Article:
To call the competitiveness between Saints and P.E. a rivalry would be like labeling the animosity between Captain James T. Kirk and Khan Noonien Singh, in Star Trek II: The Wrath of Khan (1982), a disagreement. Officially, St. George’s boys lived and worked to the greater glory of God. Unofficially, we applied our every breath and every bead of sweat toward the utter annihilation of P.E.
At St. George’s, a season was not successful unless it included at least one victory over P.E. The trouble was, P.E. boys were not the type to lay down and just accept defeat. They would always give back a heck of a fight – a fight they usually won. P.E.’s prowess in sports frustrated everyone. So schools countrywide conspired to sustain a whisper campaign of uncharitable accusations. The prevailing rumor had it that P.E. was being run, not as a school, but as a sports academy. Not just any sports academy, but one whose leadership and culture would go to any and all extremes to secure a win. Including the recruitment of over-age athletes.
Much like the genetically modified Khan in the movie, P.E.’s abilities were too advanced to be natural. Their talents did not fall within the ordinary range of expectations for boys our age. Nothing was ever proven during my time at school. Yet, the rumors became justification for ongoing pejorative statements. Among these, the war cries of red-blazer supporters harbored some of the best insults.
“I don’t know but I’ve been told,
P.E. boys are far too old.
But that’s alright and that’s okay,
We’re gonna beat them anyway.
Sound off – one, two.
Sound off – three, four.
Break it on down,
Break it on down,
One, two, three, four, one, two . . . three, four!”
In basketball, St. George’s had suffered a prolonged drought against P.E. In fact, that is what made the 1988 matchup between the two teams so very significant. Saints finally had a team capable of dethroning P.E. It was a squad that had grown from strength to strength since 1986.
In Zimbabwe, most secondary schools operate on a three-term schedule, with about a month’s break between each term. The first term runs from the beginning of January through to the end of March. The second term starts in early May and ends in early August. The third term commences in early September and continues until the beginning of December. Basketball is played during the first and third terms. Minor tourneys happen in both terms. However, the most important competition, the Major Layland tournament, takes place during third term. There, teams from across the country challenge each other for the national championship title and the prized award of the coveted Layland Shield.
The first-term leg of the basketball season was the most difficult. Schools had to work very hard to rebuild their teams after losing the previous year’s senior-most players to university and to employment. One significant challenge was the time it took for O’Level (national tenth grade assessment) results to be posted. The delay meant that some players were not eligible to join their teams until their results were confirmed and they were approved to proceed to the next grade. Teams would have no option but to wade into the new basketball season without some of their best returning players. This was the case for Saints in 1986. Then team captain, LeRoy Williams (Vernon’s older brother), wrote about it in that year’s publication of the St. George’s College Chronicle:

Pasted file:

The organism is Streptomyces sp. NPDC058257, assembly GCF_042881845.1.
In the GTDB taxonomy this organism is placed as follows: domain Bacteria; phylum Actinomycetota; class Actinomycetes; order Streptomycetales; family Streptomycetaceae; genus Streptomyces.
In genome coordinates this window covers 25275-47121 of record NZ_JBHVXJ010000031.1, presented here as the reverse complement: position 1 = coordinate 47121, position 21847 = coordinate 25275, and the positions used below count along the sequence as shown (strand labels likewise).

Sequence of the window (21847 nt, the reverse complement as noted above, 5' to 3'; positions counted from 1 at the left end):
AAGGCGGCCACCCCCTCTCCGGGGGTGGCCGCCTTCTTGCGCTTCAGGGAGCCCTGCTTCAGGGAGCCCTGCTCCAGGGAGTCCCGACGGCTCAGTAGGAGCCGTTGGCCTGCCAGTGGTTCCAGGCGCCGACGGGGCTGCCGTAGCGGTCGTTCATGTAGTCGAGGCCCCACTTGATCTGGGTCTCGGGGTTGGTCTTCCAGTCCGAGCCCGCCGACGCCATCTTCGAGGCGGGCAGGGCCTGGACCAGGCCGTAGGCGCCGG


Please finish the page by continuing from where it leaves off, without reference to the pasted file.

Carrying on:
“The first team was initially hindered by the absence of several key players who were awaiting their O’Level results before being accepted into Lower Sixth form. This resulted in a considerably weakened team. Members of the previous year’s U15 team were given a temporary berth in the first team and they performed admirably even when under pressure facing teams of far greater experience. A commendable aspect of their game was their spirit and determination. Frederick Siyachitema quickly proved invaluable in these cases notching a total of 57 points in three games before the establishment of a full team midway through the term.
The return of vice-captain, Lester Pingyin, shooting guards, José Dureaes and Walter Hickey, lifted the experience of the first team, but with only three remaining games, they were unable to rise to full capabilities.”
Overall, the 1986 team had a losing record. They played sixteen games in the regular season and won only five. With such a lackluster performance, Saints failed to qualify for the Major Layland tournament. The team did however play in a tourney hosted by Churchill School, making it to the semifinals. The boys faced and were sadly overcome by P.E. It was an agonizing one point defeat, the third consecutive loss Saints endured that season at the hands of this nemesis. In the first term, the school was beaten 34-40, and in the third term, before the games at Churchill, the squad fell by two points, 53-55.
Despite the failed season, 1986 was a turning point in the history and trajectory of Saints basketball. It heralded the rise of Sludge as an elite national player. It marked the dawn of a three-year era during which his dominance and leadership would reshape the hopes and expectations of red-blazer nation.